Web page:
Does fair use exist in Canada? Do you have to register a work to be protected by Canadian copyright law? Does Canada belong to the international treaties on copyright? Read 10 Myths About Canadian Copyright Law to ensure your knowledge about Canadian copyright law is accurate.
10 MYTHS ABOUT CANADIAN COPYRIGHT LAW
- MYTH: Ideas are protected by Canadian Copyright Law.
- Ideas, facts, history and news are not protected by Canadian copyright law. It is the expression of ideas, etc., that are protected by copyright.
- MYTH: Canada’s copyright duration of life plus 50 is inconsistent with the international norm.
- The international norm for the duration of copyright protection is life of the author plus fifty years. This is set out in the leading international copyright treaty, the Berne Convention. However some countries, including the U.S. and European Union countries, go beyond this norm and now provide copyright protection for life-plus-70.
- Canada has now extended the protection of copyright in performances and sound recordings to 70 years after the release date of the sound recording. This new term is effective 23 June 2015.
- MYTH: The Canadian Copyright Act has been rewritten twice in the past century.
- The current Canadian Copyright Act was enacted in 1924 and has never been replaced by an entire new Act. The current Act has, however, been amended a number of times. Current Canadian government initiatives have been to amend the Act rather than overhaul it and replace it with an entirely new Act. The most current major amendments to the 1924 Act are in Bill C-11, the Copyright Modernization Act, which received royal assent on 29 June 2012. Most of the changes came into force in November 2012.
- MYTH: Creators in Canada must register their works in the Canadian Copyright Office.
- Copyright is automatic upon the creation of a work in a fixed form. One may register their works with the Canadian Copyright Office and will then receive some benefits should they ever enforce their rights in a legal suit. However, registration is not mandatory for copyright protection.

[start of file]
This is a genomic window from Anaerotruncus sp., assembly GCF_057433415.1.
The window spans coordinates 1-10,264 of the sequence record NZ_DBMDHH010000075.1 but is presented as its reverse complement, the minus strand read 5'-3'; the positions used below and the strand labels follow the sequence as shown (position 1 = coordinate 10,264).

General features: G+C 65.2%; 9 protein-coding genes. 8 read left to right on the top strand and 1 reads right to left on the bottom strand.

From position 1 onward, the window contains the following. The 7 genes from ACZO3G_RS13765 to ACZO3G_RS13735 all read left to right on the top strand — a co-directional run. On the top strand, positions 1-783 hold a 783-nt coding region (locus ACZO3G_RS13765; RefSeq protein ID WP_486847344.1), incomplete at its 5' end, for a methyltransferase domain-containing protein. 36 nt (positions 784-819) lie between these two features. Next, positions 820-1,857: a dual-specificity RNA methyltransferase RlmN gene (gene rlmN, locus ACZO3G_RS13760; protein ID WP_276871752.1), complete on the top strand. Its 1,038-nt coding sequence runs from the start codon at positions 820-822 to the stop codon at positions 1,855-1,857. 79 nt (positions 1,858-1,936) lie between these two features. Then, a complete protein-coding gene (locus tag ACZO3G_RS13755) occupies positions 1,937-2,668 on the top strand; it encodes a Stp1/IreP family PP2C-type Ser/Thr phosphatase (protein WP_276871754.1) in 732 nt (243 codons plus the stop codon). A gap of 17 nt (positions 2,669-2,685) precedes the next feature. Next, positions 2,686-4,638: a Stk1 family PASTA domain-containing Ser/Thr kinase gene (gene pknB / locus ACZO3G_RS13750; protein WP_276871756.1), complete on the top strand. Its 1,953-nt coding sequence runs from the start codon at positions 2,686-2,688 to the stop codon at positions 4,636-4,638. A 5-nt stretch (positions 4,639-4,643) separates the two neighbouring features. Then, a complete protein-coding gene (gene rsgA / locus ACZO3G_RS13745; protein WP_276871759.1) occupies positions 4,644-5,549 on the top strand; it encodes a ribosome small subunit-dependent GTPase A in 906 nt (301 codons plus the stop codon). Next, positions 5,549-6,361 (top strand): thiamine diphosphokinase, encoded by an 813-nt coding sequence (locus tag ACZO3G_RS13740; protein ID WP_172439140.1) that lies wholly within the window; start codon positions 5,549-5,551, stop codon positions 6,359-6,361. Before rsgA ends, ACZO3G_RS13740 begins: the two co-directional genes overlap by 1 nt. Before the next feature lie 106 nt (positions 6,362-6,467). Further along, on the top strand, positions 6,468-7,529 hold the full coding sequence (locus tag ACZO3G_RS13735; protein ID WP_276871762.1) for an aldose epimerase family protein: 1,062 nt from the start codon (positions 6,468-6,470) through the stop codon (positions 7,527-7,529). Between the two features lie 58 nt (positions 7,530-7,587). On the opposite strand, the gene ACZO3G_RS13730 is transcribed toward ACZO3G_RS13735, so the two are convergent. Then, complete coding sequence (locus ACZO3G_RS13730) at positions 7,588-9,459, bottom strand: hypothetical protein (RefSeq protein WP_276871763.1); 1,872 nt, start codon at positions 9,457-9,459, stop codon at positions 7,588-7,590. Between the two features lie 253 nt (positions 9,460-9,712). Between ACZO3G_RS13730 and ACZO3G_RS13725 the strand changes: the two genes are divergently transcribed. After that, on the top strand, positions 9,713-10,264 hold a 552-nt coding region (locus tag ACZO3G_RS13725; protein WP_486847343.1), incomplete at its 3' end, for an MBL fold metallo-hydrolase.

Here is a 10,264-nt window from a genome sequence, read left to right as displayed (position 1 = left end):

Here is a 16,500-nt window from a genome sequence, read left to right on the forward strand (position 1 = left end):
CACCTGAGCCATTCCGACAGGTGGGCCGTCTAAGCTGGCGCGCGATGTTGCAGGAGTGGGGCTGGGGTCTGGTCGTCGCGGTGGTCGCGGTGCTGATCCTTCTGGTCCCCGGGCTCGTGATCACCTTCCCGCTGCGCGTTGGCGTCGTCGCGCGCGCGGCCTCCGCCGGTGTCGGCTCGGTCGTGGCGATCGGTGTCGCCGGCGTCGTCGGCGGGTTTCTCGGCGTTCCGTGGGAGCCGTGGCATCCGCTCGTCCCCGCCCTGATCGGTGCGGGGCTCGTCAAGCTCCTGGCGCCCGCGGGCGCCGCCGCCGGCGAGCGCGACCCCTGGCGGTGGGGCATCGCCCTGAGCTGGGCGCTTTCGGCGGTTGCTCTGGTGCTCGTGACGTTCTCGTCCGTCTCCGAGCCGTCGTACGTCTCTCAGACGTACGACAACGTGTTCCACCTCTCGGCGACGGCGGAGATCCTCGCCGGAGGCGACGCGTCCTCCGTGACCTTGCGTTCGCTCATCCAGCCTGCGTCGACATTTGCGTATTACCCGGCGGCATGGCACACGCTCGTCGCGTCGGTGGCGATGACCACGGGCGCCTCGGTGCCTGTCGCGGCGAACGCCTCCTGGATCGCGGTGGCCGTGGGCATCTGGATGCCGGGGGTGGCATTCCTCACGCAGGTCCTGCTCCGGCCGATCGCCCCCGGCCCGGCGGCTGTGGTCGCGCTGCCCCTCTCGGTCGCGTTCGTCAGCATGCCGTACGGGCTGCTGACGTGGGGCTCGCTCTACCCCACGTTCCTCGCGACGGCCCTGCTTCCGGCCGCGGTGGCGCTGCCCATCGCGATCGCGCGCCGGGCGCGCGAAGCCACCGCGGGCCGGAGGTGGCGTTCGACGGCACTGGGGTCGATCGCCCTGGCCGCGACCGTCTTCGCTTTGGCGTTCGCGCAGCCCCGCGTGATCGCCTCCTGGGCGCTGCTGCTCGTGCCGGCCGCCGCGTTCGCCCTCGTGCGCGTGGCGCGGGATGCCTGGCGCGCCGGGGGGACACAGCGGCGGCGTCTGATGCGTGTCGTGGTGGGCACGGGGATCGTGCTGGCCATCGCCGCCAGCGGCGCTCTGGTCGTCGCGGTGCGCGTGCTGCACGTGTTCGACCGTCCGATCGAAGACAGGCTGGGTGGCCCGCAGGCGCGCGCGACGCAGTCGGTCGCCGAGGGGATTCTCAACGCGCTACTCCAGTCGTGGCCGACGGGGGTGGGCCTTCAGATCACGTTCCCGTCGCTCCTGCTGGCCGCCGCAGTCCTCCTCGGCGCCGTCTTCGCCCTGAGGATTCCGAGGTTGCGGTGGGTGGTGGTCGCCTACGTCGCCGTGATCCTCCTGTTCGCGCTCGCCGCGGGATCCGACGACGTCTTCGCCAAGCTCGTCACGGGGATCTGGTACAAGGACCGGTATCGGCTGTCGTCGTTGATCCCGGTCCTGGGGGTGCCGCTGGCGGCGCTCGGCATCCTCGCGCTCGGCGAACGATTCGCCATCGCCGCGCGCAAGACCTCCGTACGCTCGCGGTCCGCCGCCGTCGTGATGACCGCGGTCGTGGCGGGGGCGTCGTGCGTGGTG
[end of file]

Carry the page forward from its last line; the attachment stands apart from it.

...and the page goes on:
- MYTH: Canada is not a member of the World Intellectual Property Organization (WIPO) leading treaty on copyright, the Berne Convention.
- Canada joined the Berne Convention in 1928. In addition, Canada joined the two WIPO digital/Internet treaties in 2014.
Email Lesley for information about the series of Canadian Copyright eTutorials in the Fall 2016.
- MYTH: Fair use exists in Canada.
- Fair use is a doctrine that exists in the U.S. and other countries; it does not exist in Canada. The Canadian Copyright Act contains the principle of fair dealing which is often compared to the U.S. fair use.
- MYTH: Canadian government works are not protected by copyright.
- Canadian government works are protected by copyright however “Permission to reproduce Government of Canada works, in part or in whole, and by any means, for personal or public non-commercial purposes, or for cost-recovery purposes, is not required, unless otherwise specified in the material you wish to reproduce.” See Government of Canada Publications.
- MYTH: Employers are considered the authors of the works produced by their employees.
- Works created in the course of employment during the course of an employee’s duties belong to the employer. However, the author/employee remains the author of the work. Duration of protection of the work is determined by the employee/author’s life, and the employee retains the moral rights in such works.
- MYTH: Using the copyright symbol, ©, is necessary to have copyright protection in Canada.
- The copyright symbol is not mentioned in the Canadian Copyright Act and is not mandatory for copyright protection in Canada. It is a good idea to use the symbol to inform the world that the work is protected by copyright.
- MYTH: To be protected outside of Canada, a copyright author/owner must register his works in each country where protection is sought.
- Once an author is protected by copyright in Canada, the author is protected in the 168 countries that are members of the Berne Convention.
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